I’m finding shoes to be a real pain in the arse right now. I mean figuratively, not literally. What a shame that the standards of western society demand that people have footwear. Maybe it’s just me, but I seem to have pretty bad luck with shoes.

The shoes I usually wear to work decided last week to start disintegrating. Well, okay, so maybe disintegrating is exaggerating a little – but only a little. They are, naturally, just out of the warranty period. Thankfully getting them fixed over the weekend only set me back ten bucks, but the inconvenience of not having them to wear to work bugs me. I have to resort to my walking shoes.

I’ll call them my walking shoes because I can’t think of any better way of describing them. They’re a pair of brownish-reddish shoes, very comfortable though a little too large for my feet – and no I don’t recall how or why I managed to buy a pair a little too large. That’s not so much of a problem though, ‘cos I just wear thick socks with them.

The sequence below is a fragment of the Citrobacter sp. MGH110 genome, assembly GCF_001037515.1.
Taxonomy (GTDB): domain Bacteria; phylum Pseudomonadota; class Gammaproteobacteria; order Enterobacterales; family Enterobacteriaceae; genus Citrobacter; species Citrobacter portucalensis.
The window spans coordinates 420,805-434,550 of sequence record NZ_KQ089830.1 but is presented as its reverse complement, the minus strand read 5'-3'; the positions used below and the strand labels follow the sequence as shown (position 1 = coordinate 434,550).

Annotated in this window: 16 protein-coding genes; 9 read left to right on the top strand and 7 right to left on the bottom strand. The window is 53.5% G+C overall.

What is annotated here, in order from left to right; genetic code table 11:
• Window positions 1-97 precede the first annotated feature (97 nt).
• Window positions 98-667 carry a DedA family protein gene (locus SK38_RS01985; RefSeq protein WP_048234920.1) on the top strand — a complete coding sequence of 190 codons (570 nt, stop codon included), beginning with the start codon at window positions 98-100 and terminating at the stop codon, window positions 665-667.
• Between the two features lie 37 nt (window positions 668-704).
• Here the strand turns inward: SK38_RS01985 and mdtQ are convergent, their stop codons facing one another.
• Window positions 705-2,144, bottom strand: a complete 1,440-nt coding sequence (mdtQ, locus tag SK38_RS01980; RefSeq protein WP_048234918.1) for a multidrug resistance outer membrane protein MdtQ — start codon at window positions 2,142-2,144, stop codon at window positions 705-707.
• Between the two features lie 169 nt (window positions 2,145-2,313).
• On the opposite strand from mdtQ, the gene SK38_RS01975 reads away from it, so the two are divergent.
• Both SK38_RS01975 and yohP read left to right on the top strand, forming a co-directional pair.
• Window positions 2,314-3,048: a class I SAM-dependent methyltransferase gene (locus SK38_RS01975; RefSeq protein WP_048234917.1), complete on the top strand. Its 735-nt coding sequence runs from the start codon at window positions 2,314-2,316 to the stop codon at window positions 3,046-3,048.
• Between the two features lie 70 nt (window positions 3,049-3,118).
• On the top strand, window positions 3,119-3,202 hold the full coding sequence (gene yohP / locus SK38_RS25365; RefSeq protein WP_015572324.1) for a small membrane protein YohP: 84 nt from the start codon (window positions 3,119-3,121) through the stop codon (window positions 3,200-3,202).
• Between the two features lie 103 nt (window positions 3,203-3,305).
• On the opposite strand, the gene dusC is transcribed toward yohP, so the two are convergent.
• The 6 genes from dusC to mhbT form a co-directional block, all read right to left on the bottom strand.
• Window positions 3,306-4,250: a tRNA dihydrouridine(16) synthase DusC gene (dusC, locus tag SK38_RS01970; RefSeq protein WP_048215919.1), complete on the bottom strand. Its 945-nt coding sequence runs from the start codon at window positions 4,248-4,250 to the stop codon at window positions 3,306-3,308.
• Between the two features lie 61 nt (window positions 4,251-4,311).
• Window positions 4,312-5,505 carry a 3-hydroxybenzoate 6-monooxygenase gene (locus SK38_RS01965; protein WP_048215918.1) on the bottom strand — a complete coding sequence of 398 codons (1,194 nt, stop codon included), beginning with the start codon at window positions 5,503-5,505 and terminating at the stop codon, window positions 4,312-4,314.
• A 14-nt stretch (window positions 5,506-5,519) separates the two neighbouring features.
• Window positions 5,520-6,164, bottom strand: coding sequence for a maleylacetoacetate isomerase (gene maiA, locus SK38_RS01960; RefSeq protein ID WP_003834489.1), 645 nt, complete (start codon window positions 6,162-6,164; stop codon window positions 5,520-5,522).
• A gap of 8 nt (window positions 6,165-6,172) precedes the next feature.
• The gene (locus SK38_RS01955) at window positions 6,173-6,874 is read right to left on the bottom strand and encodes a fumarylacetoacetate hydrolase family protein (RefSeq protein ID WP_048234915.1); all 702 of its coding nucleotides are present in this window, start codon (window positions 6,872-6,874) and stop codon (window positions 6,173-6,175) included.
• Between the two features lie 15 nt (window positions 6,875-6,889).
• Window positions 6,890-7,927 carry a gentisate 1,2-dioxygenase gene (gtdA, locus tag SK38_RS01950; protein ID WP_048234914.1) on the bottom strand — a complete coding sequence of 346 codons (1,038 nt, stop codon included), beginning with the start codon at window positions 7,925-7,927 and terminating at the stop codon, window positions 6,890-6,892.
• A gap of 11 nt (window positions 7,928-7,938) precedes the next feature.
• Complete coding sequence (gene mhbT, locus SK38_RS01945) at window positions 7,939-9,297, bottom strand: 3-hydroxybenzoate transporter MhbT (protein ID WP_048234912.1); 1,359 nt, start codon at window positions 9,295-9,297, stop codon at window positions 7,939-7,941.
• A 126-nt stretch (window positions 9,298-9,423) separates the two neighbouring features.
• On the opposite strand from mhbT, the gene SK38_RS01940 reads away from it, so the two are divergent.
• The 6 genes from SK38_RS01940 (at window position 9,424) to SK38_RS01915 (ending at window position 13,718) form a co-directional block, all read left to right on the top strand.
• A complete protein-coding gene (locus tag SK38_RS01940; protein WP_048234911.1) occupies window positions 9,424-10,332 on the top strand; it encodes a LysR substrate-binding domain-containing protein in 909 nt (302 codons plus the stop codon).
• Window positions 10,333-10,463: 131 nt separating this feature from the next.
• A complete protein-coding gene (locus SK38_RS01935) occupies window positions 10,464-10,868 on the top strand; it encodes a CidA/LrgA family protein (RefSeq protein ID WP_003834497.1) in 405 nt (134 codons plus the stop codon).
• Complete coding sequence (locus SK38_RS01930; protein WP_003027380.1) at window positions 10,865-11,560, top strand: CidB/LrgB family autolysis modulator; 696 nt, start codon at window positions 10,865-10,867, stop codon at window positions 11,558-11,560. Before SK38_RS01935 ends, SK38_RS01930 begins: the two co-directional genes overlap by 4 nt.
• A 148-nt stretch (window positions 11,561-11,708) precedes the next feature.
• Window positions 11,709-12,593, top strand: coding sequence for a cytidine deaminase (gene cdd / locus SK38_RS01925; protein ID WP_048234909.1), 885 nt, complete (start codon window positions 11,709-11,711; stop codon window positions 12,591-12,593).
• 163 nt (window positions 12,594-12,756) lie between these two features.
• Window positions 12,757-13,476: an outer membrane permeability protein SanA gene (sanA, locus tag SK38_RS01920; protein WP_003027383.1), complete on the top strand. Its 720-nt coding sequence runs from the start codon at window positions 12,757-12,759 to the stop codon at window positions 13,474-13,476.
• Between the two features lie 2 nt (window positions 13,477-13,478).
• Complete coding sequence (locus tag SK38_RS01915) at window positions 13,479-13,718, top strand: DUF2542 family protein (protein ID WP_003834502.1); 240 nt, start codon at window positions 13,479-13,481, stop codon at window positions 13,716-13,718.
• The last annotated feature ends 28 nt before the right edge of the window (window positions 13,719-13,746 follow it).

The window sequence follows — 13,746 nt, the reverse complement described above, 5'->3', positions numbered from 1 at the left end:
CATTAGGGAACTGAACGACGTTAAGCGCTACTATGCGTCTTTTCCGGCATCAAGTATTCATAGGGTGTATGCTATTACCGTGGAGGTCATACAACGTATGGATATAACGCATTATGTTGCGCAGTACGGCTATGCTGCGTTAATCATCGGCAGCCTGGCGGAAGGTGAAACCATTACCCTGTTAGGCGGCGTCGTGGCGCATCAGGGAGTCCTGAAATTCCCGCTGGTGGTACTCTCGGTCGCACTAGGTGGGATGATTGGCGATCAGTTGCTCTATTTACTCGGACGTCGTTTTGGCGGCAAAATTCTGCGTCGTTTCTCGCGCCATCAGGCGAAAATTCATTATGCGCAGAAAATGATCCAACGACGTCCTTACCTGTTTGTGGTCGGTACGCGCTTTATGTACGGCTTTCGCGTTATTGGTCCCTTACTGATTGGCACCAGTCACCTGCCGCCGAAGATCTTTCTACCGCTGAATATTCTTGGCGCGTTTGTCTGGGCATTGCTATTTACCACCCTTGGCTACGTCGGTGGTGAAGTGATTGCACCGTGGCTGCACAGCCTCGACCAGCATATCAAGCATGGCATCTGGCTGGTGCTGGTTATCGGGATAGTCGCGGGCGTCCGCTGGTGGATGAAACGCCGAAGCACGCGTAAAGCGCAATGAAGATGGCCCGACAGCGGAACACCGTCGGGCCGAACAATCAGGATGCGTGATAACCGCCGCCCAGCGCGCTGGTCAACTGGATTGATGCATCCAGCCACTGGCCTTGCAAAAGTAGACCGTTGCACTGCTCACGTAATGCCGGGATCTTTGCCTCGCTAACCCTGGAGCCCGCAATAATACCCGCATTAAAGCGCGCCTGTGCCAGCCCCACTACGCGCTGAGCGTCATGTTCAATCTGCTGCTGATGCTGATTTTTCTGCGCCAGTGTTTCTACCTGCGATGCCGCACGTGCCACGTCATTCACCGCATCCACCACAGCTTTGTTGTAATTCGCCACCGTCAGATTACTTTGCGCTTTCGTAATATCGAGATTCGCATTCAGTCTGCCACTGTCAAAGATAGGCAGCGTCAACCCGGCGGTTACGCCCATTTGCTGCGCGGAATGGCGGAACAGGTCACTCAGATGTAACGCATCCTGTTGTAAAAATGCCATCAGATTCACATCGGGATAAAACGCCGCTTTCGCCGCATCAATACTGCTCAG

What bugs me about these shoes is that they’re different colours. Not radically different colours, but different enough that it’s noticeable. At least, I perceive that people probably notice them and think what a strange person I am for wearing odd shoes, though probably nobody has actually noticed them and it’s just a little paranoia on my part.

They’re different due to a tragic shoe-polishing accident last year, when I started polishing one of them with medium brown instead of tan. This proved to be a bad mistake, but not as fatal (again, figuratively) as stopping, trying to wipe the brown off, and using tan for the other shoe. The result after that, almost no matter what you do, is odd shoes.

It’s taken many, many months to be brave enough to experiment again with the shoe polish and try and fix it, but I finally got around to it this morning before dashing out the door with them on my feet. I had a go at the lighter of the two shoes with the darker of the two polishes. They’re not perfect, but I’ll keep at them because I think these’ll be the shoes I’ll take to Europe. They’re sturdy and comfortable and should be good for strolling down cobblestone streets and waiting on station platforms and in airport lounges and that kind of thing.

Besides which, I’ve been reading in the guidebooks about how people who wear runners in Europe are spotted straight off as tourists. I figure that my video camera and backpack should be giveaway enough, I don’t need my shoes to underline it.

By Daniel Bowen

Transport blogger / campaigner and spokesperson for the Public Transport Users Association / professional geek.
Bunurong land, Melbourne, Australia.
Opinions on this blog are all mine.